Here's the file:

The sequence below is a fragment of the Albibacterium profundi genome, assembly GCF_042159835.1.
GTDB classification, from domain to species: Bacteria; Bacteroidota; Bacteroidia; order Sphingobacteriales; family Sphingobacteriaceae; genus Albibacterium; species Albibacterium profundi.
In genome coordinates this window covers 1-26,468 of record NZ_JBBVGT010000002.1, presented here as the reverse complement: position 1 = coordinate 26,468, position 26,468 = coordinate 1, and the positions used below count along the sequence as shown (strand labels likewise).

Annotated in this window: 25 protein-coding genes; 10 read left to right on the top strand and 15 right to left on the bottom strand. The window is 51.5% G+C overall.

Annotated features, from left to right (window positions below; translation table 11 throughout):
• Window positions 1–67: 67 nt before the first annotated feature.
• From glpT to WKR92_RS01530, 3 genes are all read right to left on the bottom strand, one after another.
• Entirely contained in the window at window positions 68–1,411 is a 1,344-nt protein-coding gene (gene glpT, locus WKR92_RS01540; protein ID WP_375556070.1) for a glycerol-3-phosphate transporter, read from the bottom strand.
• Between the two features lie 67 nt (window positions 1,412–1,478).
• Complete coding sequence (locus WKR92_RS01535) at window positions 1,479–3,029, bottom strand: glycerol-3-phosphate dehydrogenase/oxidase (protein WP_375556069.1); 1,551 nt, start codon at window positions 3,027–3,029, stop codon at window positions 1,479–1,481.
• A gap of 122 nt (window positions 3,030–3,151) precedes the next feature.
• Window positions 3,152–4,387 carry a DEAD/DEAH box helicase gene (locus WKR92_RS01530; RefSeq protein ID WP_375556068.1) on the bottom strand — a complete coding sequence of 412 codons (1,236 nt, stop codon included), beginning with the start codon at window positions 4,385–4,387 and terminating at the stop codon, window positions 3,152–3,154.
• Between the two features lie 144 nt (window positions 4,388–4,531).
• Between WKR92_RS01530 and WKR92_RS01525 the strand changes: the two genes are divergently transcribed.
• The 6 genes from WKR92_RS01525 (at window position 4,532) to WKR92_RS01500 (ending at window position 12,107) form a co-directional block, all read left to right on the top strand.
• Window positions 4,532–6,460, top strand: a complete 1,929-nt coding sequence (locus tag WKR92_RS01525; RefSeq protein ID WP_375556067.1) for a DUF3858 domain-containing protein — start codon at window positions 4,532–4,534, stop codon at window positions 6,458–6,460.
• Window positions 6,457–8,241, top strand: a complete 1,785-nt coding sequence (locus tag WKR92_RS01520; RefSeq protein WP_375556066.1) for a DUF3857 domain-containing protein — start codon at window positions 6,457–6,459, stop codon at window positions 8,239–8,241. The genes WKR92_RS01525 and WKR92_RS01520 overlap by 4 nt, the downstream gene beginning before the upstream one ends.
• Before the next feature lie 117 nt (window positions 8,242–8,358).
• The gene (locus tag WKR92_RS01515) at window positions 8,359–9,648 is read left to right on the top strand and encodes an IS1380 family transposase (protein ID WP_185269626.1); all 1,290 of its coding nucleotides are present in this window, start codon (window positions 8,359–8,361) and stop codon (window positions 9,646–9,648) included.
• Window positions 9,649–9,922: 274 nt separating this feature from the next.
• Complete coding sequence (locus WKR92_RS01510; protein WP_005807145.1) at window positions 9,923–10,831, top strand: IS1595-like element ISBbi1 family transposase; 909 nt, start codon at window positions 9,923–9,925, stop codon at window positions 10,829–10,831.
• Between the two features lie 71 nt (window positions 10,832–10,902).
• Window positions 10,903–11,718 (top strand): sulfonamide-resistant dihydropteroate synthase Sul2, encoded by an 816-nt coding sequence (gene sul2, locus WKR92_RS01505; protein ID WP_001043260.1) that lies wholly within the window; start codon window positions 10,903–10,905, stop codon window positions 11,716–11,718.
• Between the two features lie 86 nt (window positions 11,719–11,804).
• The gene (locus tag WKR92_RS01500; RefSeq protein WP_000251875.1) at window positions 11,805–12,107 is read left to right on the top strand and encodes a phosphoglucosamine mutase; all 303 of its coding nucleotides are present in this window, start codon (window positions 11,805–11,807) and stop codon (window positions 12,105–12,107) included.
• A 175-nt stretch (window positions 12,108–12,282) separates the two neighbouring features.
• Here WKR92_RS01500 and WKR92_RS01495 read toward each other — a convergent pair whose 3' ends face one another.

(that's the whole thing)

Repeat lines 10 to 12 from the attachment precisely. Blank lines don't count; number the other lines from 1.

• Complete coding sequence (locus WKR92_RS01535) at window positions 1,479–3,029, bottom strand: glycerol-3-phosphate dehydrogenase/oxidase (protein WP_375556069.1); 1,551 nt, start codon at window positions 3,027–3,029, stop codon at window positions 1,479–1,481.
• A gap of 122 nt (window positions 3,030–3,151) precedes the next feature.
• Window positions 3,152–4,387 carry a DEAD/DEAH box helicase gene (locus WKR92_RS01530; RefSeq protein ID WP_375556068.1) on the bottom strand — a complete coding sequence of 412 codons (1,236 nt, stop codon included), beginning with the start codon at window positions 4,385–4,387 and terminating at the stop codon, window positions 3,152–3,154.